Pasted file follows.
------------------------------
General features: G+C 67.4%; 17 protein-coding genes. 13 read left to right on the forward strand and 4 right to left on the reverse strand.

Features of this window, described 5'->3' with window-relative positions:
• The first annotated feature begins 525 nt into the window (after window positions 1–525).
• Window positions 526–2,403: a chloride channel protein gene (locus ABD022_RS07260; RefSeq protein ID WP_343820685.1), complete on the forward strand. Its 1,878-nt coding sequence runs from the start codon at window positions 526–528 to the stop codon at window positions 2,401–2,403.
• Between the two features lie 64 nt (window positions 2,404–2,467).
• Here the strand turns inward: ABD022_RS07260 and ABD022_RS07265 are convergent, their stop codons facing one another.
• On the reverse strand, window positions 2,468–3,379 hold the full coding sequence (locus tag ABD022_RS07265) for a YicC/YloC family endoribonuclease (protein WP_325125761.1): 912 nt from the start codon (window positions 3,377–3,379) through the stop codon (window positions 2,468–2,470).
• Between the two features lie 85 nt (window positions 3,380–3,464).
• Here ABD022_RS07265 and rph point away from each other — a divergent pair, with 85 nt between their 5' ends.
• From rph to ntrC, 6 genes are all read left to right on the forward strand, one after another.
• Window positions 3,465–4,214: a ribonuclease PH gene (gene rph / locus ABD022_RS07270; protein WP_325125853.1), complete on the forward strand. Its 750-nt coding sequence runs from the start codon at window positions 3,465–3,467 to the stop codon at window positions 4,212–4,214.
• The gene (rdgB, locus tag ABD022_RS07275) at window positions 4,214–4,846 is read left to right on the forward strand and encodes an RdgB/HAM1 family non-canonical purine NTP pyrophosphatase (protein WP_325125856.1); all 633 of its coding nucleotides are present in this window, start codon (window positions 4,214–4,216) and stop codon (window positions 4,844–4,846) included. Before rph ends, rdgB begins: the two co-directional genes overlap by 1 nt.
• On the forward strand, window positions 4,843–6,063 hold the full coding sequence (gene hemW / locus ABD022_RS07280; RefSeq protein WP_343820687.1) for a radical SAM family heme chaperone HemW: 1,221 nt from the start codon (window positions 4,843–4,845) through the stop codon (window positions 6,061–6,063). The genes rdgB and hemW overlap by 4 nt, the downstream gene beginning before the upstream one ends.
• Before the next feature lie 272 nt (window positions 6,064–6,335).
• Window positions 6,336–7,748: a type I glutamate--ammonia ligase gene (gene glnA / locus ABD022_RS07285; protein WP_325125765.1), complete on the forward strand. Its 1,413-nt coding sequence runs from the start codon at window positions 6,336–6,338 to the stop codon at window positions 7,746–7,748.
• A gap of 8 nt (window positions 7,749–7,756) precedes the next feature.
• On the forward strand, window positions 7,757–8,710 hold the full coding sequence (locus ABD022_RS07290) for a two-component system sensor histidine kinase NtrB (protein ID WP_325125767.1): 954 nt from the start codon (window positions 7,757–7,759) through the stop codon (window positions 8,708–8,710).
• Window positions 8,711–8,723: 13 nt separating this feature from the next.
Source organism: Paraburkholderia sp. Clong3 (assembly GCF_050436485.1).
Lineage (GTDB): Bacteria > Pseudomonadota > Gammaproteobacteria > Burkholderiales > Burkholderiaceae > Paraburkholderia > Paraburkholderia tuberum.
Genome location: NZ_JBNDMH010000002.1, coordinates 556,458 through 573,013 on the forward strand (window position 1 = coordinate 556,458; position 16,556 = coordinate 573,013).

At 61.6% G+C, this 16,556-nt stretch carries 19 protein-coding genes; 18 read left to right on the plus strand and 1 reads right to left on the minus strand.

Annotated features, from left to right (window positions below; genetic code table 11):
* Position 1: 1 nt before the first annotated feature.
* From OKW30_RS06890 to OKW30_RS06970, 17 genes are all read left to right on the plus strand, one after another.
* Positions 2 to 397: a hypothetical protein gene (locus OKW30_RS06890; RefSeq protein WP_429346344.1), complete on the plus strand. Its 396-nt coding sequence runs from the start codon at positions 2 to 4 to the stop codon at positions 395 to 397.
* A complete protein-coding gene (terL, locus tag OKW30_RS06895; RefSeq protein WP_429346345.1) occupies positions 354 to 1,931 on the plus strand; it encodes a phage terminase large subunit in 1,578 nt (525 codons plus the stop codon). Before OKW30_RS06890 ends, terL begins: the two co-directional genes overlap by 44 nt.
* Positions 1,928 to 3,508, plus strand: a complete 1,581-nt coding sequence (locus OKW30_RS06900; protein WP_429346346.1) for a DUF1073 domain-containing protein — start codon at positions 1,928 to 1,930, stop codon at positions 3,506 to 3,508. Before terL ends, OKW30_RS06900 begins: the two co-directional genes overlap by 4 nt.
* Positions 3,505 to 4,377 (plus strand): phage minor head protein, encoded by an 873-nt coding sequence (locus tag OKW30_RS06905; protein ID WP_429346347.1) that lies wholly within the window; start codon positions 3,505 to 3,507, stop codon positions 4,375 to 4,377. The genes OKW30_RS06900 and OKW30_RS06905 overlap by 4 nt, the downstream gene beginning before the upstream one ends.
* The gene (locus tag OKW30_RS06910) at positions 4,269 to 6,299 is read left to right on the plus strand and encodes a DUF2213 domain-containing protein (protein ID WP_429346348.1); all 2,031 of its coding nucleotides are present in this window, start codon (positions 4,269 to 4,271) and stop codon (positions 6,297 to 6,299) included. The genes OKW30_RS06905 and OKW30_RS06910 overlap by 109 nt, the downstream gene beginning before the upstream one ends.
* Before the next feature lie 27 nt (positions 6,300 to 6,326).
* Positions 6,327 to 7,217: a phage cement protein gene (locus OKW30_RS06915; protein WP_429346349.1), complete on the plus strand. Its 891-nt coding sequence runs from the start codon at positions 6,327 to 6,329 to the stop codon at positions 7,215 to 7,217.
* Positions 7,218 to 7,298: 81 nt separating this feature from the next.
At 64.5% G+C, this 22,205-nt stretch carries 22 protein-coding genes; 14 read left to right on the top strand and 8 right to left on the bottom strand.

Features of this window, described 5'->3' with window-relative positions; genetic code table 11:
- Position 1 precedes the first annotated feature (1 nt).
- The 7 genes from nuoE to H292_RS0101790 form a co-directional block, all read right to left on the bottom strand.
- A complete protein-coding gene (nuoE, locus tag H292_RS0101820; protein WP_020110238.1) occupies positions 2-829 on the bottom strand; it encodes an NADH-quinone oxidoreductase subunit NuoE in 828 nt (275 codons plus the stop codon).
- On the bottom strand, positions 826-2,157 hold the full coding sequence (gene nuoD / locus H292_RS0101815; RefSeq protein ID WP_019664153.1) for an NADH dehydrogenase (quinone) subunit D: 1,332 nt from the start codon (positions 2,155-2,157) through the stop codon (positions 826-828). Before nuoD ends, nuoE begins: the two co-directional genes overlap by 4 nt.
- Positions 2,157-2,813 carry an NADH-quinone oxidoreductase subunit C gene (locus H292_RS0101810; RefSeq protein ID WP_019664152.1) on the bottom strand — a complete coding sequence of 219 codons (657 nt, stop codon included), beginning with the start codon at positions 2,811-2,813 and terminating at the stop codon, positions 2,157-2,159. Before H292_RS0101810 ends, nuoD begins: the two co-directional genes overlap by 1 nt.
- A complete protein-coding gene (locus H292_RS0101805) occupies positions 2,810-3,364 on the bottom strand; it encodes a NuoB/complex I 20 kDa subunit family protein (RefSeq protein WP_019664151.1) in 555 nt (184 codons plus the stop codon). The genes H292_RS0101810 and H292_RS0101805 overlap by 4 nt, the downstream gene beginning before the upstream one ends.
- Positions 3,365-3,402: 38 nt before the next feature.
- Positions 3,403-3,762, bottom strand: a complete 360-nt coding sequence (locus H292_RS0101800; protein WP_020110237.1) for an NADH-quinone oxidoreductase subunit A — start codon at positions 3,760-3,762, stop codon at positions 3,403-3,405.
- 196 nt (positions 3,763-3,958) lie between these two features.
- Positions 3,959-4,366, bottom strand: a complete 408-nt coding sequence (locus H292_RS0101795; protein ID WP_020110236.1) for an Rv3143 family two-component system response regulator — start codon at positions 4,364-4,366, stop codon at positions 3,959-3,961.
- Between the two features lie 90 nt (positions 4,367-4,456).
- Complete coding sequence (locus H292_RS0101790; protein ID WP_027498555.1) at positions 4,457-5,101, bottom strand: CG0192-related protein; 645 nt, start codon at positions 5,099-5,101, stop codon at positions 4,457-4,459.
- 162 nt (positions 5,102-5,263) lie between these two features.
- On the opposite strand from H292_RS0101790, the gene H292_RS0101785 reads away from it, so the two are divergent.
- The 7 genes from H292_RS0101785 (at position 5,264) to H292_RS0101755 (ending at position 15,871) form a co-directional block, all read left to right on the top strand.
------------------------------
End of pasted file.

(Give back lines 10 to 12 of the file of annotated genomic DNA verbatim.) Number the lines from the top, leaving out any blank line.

• From rph to ntrC, 6 genes are all read left to right on the forward strand, one after another.
• Window positions 3,465–4,214: a ribonuclease PH gene (gene rph / locus ABD022_RS07270; protein WP_325125853.1), complete on the forward strand. Its 750-nt coding sequence runs from the start codon at window positions 3,465–3,467 to the stop codon at window positions 4,212–4,214.
• The gene (rdgB, locus tag ABD022_RS07275) at window positions 4,214–4,846 is read left to right on the forward strand and encodes an RdgB/HAM1 family non-canonical purine NTP pyrophosphatase (protein WP_325125856.1); all 633 of its coding nucleotides are present in this window, start codon (window positions 4,214–4,216) and stop codon (window positions 4,844–4,846) included. Before rph ends, rdgB begins: the two co-directional genes overlap by 1 nt.